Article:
Spotlights Entries

Entry DateMay 28, 2021
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NameJennifer Nichols
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2. Tell us about your current program of research and/or activities and projects that you are currently involved in.

I direct the Musculoskeletal Biomechanics Lab in the J. Crayton Pruitt Family Department of Biomedical Engineering at the University of Florida. My research team uses experimental techniques to measure how people move and interact with their environment. We also build computer models and leverage machine learning methods to analyze the complex interactions of muscles, bones, and joints. Our current projects focus on orthopaedic conditions, including thumb osteoarthritis, traumatic ankle fracture, and rotator cuff injury.

4. Where do you see your career going in the future? What are your goals and aspirations?

My career goal is to create predictive computer simulations that can be used to improve the functional ability and quality of life for individuals with musculoskeletal disorders. I believe that, in the future, computer simulations will be widely used to help clinicians design personalized treatment plans and predict individual patient outcomes. I look forward to contributing to the new technologies, innovations, and research needed to advance patient care.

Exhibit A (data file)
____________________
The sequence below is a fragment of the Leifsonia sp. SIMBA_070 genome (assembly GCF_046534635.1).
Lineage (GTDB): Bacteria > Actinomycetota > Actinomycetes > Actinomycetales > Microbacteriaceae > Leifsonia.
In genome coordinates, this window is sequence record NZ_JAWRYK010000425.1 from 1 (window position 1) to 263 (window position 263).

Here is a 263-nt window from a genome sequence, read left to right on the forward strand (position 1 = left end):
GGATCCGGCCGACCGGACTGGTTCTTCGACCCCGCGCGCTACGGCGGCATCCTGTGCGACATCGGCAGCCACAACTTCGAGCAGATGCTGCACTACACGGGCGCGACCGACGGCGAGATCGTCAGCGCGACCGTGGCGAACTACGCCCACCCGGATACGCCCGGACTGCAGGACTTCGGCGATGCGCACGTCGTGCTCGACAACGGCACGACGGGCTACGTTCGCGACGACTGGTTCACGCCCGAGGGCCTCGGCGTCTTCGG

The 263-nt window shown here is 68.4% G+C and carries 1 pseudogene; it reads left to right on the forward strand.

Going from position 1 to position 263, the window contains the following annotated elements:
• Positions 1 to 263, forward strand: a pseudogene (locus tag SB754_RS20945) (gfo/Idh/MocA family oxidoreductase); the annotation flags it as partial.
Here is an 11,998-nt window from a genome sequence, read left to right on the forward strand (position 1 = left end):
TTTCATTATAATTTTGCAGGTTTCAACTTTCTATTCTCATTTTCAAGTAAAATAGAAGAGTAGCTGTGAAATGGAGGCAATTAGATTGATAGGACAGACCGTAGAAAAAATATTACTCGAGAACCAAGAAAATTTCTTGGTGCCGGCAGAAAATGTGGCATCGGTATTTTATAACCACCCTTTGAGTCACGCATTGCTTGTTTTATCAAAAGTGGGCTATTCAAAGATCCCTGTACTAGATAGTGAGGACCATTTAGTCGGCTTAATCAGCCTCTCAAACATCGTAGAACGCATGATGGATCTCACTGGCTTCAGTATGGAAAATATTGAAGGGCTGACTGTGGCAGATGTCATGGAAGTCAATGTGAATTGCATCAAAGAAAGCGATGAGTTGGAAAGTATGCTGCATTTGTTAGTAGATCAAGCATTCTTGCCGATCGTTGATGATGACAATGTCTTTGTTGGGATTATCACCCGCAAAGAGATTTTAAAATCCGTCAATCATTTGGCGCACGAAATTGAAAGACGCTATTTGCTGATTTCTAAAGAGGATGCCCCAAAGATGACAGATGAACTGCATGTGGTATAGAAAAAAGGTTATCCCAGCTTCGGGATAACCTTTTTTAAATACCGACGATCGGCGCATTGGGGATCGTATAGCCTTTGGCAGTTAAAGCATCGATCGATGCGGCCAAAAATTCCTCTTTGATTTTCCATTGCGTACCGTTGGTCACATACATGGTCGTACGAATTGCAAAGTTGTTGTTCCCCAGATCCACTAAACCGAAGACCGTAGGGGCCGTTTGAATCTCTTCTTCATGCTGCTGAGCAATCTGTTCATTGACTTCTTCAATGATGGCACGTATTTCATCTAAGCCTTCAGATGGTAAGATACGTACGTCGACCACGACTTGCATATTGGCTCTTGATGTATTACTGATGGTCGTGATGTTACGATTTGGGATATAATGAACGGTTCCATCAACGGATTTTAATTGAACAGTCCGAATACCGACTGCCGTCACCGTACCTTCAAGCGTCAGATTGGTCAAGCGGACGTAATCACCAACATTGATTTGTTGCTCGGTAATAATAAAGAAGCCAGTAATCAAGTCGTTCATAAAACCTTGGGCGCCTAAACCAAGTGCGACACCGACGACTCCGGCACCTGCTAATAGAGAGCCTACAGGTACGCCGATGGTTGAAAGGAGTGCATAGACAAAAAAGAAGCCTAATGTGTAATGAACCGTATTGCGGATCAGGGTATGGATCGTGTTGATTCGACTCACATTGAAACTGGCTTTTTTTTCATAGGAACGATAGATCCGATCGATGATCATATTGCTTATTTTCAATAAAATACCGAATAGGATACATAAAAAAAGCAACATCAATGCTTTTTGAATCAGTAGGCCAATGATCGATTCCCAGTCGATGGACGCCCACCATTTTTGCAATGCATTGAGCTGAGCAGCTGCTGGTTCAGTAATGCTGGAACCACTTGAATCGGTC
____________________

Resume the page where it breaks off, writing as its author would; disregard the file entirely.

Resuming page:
6. If you would like us to tag you on Facebook, please provide your Facebook link or handle:Feel free to link out to my lab website:
5. Tell us something fun that you do in your spare time or any hobbies that you enjoy.

My hobbies include reading, swimming, hiking, and eating ice cream. I still have not yet found an ice cream flavor that I do not enjoy.

3. Tell us about how you got involved in pain and/or aging research. Was there a moment that inspired you?

Everyone knows that when you are in pain, you change how you move. Yet, many biomechanists, including myself, often study movement without also robustly quantifying pain. When I joined the University of Florida as an Assistant Professor, I was excited to partner with the many experienced pain researchers on campus to bridge the gap between research on human movement and research on musculoskeletal pain. I believe that an integrated understanding of pain and movement is essential for advancing treatments for musculoskeletal disorders, such as osteoarthritis.